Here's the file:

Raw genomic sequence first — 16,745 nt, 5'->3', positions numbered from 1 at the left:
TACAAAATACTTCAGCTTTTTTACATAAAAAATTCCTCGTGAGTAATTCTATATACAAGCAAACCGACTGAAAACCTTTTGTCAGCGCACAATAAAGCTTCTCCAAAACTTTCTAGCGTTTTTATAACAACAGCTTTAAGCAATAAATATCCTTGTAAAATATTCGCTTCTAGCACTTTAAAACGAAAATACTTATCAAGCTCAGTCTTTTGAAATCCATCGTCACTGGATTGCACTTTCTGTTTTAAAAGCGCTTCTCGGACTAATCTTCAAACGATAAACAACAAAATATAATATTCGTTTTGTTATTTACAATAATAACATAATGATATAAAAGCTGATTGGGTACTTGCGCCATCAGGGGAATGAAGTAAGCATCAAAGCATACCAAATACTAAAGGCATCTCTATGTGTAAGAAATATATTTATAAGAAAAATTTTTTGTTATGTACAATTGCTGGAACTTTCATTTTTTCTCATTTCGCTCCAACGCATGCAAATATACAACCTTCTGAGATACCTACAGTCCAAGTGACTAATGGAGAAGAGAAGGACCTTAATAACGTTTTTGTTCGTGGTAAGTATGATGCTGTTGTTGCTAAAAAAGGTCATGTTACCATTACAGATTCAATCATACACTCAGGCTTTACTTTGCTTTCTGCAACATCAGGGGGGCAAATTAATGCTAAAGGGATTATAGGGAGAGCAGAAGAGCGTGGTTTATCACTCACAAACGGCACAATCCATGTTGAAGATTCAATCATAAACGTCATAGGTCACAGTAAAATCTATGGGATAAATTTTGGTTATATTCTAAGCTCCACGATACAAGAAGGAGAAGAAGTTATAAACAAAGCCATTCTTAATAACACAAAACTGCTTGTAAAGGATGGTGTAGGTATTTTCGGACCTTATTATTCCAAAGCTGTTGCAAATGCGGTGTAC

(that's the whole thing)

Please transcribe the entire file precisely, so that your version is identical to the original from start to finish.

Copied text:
Raw genomic sequence first — 16,745 nt, 5'->3', positions numbered from 1 at the left:
TACAAAATACTTCAGCTTTTTTACATAAAAAATTCCTCGTGAGTAATTCTATATACAAGCAAACCGACTGAAAACCTTTTGTCAGCGCACAATAAAGCTTCTCCAAAACTTTCTAGCGTTTTTATAACAACAGCTTTAAGCAATAAATATCCTTGTAAAATATTCGCTTCTAGCACTTTAAAACGAAAATACTTATCAAGCTCAGTCTTTTGAAATCCATCGTCACTGGATTGCACTTTCTGTTTTAAAAGCGCTTCTCGGACTAATCTTCAAACGATAAACAACAAAATATAATATTCGTTTTGTTATTTACAATAATAACATAATGATATAAAAGCTGATTGGGTACTTGCGCCATCAGGGGAATGAAGTAAGCATCAAAGCATACCAAATACTAAAGGCATCTCTATGTGTAAGAAATATATTTATAAGAAAAATTTTTTGTTATGTACAATTGCTGGAACTTTCATTTTTTCTCATTTCGCTCCAACGCATGCAAATATACAACCTTCTGAGATACCTACAGTCCAAGTGACTAATGGAGAAGAGAAGGACCTTAATAACGTTTTTGTTCGTGGTAAGTATGATGCTGTTGTTGCTAAAAAAGGTCATGTTACCATTACAGATTCAATCATACACTCAGGCTTTACTTTGCTTTCTGCAACATCAGGGGGGCAAATTAATGCTAAAGGGATTATAGGGAGAGCAGAAGAGCGTGGTTTATCACTCACAAACGGCACAATCCATGTTGAAGATTCAATCATAAACGTCATAGGTCACAGTAAAATCTATGGGATAAATTTTGGTTATATTCTAAGCTCCACGATACAAGAAGGAGAAGAAGTTATAAACAAAGCCATTCTTAATAACACAAAACTGCTTGTAAAGGATGGTGTAGGTATTTTCGGACCTTATTATTCCAAAGCTGTTGCAAATGCGGTGTAC